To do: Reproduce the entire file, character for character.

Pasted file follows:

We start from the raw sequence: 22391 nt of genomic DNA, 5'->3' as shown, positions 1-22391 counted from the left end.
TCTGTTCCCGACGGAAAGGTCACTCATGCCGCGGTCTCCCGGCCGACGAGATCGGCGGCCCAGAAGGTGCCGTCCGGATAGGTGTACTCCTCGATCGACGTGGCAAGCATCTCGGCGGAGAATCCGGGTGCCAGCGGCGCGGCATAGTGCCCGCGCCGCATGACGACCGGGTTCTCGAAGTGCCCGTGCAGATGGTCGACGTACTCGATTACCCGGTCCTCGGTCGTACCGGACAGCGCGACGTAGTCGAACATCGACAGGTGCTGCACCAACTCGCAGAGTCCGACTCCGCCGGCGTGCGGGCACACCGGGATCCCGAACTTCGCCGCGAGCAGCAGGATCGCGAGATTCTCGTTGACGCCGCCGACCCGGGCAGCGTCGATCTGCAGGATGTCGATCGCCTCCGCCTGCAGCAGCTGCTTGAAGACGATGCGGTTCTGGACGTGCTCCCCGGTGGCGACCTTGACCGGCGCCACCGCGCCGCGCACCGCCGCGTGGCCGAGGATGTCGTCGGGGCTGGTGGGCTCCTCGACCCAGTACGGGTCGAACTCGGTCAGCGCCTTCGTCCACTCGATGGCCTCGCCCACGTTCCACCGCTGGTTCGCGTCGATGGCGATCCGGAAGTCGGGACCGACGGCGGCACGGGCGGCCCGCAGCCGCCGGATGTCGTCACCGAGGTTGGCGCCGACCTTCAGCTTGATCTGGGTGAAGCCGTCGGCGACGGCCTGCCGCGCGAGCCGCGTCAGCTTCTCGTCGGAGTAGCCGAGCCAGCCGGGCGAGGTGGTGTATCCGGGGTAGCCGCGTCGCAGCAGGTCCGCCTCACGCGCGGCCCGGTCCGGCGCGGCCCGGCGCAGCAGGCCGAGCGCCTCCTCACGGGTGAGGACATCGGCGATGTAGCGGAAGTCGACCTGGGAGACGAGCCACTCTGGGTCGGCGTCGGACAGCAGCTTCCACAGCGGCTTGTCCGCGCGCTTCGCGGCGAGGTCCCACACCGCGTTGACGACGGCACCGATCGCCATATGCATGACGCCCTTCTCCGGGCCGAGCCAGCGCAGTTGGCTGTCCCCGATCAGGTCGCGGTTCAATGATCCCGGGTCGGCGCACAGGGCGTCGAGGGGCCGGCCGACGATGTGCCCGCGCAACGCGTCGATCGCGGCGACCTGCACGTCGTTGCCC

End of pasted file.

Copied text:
We start from the raw sequence: 22391 nt of genomic DNA, 5'->3' as shown, positions 1-22391 counted from the left end.
TCTGTTCCCGACGGAAAGGTCACTCATGCCGCGGTCTCCCGGCCGACGAGATCGGCGGCCCAGAAGGTGCCGTCCGGATAGGTGTACTCCTCGATCGACGTGGCAAGCATCTCGGCGGAGAATCCGGGTGCCAGCGGCGCGGCATAGTGCCCGCGCCGCATGACGACCGGGTTCTCGAAGTGCCCGTGCAGATGGTCGACGTACTCGATTACCCGGTCCTCGGTCGTACCGGACAGCGCGACGTAGTCGAACATCGACAGGTGCTGCACCAACTCGCAGAGTCCGACTCCGCCGGCGTGCGGGCACACCGGGATCCCGAACTTCGCCGCGAGCAGCAGGATCGCGAGATTCTCGTTGACGCCGCCGACCCGGGCAGCGTCGATCTGCAGGATGTCGATCGCCTCCGCCTGCAGCAGCTGCTTGAAGACGATGCGGTTCTGGACGTGCTCCCCGGTGGCGACCTTGACCGGCGCCACCGCGCCGCGCACCGCCGCGTGGCCGAGGATGTCGTCGGGGCTGGTGGGCTCCTCGACCCAGTACGGGTCGAACTCGGTCAGCGCCTTCGTCCACTCGATGGCCTCGCCCACGTTCCACCGCTGGTTCGCGTCGATGGCGATCCGGAAGTCGGGACCGACGGCGGCACGGGCGGCCCGCAGCCGCCGGATGTCGTCACCGAGGTTGGCGCCGACCTTCAGCTTGATCTGGGTGAAGCCGTCGGCGACGGCCTGCCGCGCGAGCCGCGTCAGCTTCTCGTCGGAGTAGCCGAGCCAGCCGGGCGAGGTGGTGTATCCGGGGTAGCCGCGTCGCAGCAGGTCCGCCTCACGCGCGGCCCGGTCCGGCGCGGCCCGGCGCAGCAGGCCGAGCGCCTCCTCACGGGTGAGGACATCGGCGATGTAGCGGAAGTCGACCTGGGAGACGAGCCACTCTGGGTCGGCGTCGGACAGCAGCTTCCACAGCGGCTTGTCCGCGCGCTTCGCGGCGAGGTCCCACACCGCGTTGACGACGGCACCGATCGCCATATGCATGACGCCCTTCTCCGGGCCGAGCCAGCGCAGTTGGCTGTCCCCGATCAGGTCGCGGTTCAATGATCCCGGGTCGGCGCACAGGGCGTCGAGGGGCCGGCCGACGATGTGCCCGCGCAACGCGTCGATCGCGGCGACCTGCACGTCGTTGCCC